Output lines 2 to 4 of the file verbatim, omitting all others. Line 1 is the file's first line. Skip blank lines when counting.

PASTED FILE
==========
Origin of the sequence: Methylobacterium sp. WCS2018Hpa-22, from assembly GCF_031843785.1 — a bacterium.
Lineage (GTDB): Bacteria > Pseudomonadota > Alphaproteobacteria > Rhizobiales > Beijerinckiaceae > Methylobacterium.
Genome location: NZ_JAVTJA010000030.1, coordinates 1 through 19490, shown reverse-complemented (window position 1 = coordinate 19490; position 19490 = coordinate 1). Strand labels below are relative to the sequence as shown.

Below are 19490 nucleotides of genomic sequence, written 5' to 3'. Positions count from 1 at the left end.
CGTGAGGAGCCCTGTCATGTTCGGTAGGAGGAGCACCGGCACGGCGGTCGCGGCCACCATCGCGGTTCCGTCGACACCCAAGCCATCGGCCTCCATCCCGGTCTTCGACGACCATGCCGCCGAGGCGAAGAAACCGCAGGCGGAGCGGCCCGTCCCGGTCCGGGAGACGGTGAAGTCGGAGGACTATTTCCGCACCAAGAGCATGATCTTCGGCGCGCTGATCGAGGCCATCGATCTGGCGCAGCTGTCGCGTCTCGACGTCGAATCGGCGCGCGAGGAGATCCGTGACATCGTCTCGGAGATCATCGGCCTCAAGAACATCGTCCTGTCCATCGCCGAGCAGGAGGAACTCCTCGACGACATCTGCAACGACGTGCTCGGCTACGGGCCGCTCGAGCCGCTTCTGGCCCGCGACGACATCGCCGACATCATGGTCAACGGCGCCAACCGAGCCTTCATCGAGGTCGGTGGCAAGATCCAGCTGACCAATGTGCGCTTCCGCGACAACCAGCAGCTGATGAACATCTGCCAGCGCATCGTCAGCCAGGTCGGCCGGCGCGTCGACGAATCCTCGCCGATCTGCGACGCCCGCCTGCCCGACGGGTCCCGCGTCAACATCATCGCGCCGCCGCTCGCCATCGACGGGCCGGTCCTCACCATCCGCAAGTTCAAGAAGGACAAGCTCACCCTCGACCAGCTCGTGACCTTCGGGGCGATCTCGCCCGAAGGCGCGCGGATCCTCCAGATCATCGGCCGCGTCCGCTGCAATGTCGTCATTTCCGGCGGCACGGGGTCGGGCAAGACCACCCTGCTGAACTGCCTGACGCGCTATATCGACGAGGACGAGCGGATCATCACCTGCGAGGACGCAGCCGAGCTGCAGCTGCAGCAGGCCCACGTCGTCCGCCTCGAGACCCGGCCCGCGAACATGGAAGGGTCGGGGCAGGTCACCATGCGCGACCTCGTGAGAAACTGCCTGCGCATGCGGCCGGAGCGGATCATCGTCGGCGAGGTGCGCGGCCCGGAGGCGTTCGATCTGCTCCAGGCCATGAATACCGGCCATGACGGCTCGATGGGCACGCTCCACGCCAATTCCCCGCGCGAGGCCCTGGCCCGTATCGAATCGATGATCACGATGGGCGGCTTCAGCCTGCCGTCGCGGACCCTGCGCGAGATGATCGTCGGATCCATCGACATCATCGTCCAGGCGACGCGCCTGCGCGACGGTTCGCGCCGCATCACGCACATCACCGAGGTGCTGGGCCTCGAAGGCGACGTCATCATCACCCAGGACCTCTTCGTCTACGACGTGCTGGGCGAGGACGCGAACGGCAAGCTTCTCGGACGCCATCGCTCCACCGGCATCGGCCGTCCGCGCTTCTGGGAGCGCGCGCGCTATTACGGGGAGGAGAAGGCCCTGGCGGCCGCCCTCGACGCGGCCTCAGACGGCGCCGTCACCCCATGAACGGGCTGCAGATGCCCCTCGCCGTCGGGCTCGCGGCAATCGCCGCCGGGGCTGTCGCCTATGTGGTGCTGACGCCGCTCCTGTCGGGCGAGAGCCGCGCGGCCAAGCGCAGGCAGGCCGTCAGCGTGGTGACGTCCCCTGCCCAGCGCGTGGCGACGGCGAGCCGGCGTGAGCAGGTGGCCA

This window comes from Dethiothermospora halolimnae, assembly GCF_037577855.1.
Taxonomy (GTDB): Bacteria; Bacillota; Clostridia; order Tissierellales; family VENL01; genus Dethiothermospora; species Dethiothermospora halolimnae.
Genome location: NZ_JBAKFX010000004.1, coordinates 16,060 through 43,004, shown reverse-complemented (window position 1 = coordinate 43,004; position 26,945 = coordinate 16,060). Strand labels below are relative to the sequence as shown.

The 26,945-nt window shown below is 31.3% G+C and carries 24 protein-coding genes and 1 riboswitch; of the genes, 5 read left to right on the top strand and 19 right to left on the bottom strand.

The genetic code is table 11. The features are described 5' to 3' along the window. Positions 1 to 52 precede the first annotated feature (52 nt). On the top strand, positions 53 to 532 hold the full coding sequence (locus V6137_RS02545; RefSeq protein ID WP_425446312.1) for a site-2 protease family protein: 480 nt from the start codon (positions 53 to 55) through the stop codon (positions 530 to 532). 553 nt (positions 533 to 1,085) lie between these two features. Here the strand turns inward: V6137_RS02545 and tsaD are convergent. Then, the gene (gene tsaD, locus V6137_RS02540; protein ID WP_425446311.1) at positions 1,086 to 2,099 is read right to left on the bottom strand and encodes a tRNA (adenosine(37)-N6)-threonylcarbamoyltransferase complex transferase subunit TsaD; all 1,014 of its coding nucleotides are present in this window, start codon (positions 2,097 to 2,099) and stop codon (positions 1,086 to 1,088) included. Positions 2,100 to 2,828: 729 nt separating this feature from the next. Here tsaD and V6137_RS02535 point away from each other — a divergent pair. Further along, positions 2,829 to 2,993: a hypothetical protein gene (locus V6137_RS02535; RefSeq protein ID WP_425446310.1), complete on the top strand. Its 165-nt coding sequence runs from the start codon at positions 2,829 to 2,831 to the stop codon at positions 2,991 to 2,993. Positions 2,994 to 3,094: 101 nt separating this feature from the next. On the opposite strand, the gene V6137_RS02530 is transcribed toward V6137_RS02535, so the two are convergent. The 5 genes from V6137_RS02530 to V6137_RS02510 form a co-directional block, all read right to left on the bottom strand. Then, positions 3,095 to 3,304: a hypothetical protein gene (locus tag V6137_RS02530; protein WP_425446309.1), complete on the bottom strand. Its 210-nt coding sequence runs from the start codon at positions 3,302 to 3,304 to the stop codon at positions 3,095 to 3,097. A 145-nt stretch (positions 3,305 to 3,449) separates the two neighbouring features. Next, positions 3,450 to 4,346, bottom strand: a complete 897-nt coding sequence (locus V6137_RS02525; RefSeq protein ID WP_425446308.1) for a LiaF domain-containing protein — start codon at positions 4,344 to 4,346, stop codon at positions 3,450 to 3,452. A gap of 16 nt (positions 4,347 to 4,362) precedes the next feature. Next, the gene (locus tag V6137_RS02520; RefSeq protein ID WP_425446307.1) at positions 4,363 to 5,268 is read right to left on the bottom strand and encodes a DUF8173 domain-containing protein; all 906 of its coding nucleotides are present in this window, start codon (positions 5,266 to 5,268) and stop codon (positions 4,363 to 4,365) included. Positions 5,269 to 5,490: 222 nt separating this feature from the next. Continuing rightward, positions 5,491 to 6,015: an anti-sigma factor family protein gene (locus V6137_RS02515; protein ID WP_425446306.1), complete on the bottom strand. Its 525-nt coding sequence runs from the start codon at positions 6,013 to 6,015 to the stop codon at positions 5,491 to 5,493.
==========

Lineage (GTDB): Bacteria > Pseudomonadota > Alphaproteobacteria > Rhizobiales > Beijerinckiaceae > Methylobacterium.
Genome location: NZ_JAVTJA010000030.1, coordinates 1 through 19490, shown reverse-complemented (window position 1 = coordinate 19490; position 19490 = coordinate 1). Strand labels below are relative to the sequence as shown.

Below are 19490 nucleotides of genomic sequence, written 5' to 3'. Positions count from 1 at the left end.